So even though I’m working with an invasive mouse, this idea could help a non-invasive species like the pygmy-possum successfully live in new habitats.
What are the major challenges in your work?
Four years ago if you asked me what I would be doing with my Ph.D., I would have told you that I would be tapping into this idea, reintroducing endangered species, and then seeing what happened. “Free the phenotype” was going to be my gimmicky thesis title, along the idea of Elsa, the lioness in Born Free.
But the reality is that I haven’t been able to reintroduce a single animal, partly because mice are a pest species in Australia, but also because it was a bit naive to think I could achieve everything I wanted with this idea without a solid understanding of the fundamental changes occurring in captivity. I’ve only just scratched the surface and there’s so much more to it than what I thought when I started.
You can manipulate one type of behavior, but you don’t know how it will affect others. I focused on boldness and activity as behavior traits in the mice, but I know there’s a whole suite of other things that are important for an animal when they’re getting reintroduced. The timeframe is also a factor. Are you looking at behavior immediately after release? For a couple of days? Or the rest of the [animal ’s] life span?
The non-invasive garden skink, which shows less exploratory behavior than the more successfully invasive delicate skink. (Photo: Tnarg 12345/Wikimedia Commons)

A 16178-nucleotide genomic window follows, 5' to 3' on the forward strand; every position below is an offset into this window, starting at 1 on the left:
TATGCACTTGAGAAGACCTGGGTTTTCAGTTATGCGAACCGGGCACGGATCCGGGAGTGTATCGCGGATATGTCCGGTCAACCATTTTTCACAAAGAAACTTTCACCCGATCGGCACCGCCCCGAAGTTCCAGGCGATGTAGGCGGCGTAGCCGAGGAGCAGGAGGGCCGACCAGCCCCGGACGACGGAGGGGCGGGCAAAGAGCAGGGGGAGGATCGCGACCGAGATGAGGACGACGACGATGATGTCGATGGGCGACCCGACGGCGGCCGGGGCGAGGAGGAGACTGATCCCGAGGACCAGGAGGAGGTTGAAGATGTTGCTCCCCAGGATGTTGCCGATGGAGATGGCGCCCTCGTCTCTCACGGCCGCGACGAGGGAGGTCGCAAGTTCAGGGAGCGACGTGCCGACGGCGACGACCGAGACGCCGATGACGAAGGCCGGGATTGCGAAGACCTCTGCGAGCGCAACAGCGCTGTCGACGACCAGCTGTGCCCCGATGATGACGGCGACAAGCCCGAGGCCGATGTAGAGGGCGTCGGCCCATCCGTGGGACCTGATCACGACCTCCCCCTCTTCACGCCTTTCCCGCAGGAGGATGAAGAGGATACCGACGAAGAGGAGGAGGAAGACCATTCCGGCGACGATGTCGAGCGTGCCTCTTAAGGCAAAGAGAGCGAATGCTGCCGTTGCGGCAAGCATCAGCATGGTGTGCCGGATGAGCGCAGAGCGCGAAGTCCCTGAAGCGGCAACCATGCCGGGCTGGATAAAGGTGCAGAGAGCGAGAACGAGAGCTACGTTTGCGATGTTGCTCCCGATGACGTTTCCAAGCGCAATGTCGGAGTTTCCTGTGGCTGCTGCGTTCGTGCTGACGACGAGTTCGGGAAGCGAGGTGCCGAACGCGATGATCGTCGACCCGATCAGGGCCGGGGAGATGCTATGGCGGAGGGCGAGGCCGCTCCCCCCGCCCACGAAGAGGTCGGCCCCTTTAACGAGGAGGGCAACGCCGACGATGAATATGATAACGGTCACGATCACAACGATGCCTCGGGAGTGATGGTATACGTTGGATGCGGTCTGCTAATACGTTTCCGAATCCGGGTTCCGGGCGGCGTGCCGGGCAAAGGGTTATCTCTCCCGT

It’s mind boggling sometimes. Nature knows best and does it brilliantly. So when humans try to manipulate these systems we really don’t know what we’re doing.
Still, I think we should be more experimental. I have colleagues who are reproductive biologists in zoos, working with endangered species, and they are looking at new approaches to mate choices. Rather than [the scientists] controlling who mates with whom to maintain genetic diversity, they are actually saying: Let the lady have a choice, maybe she knows best. And that’s created more reproduction success, more litters.
When I hear that, my question is: What’s happening with the next generation? How are they performing? We’re only beginning to understand what we’re doing with animals in captivity.
This story originally appeared at the website of global conservation news service Mongabay.com. Get updates on their stories delivered to your inbox, or follow @Mongabay on Facebook, Instagram, or Twitter.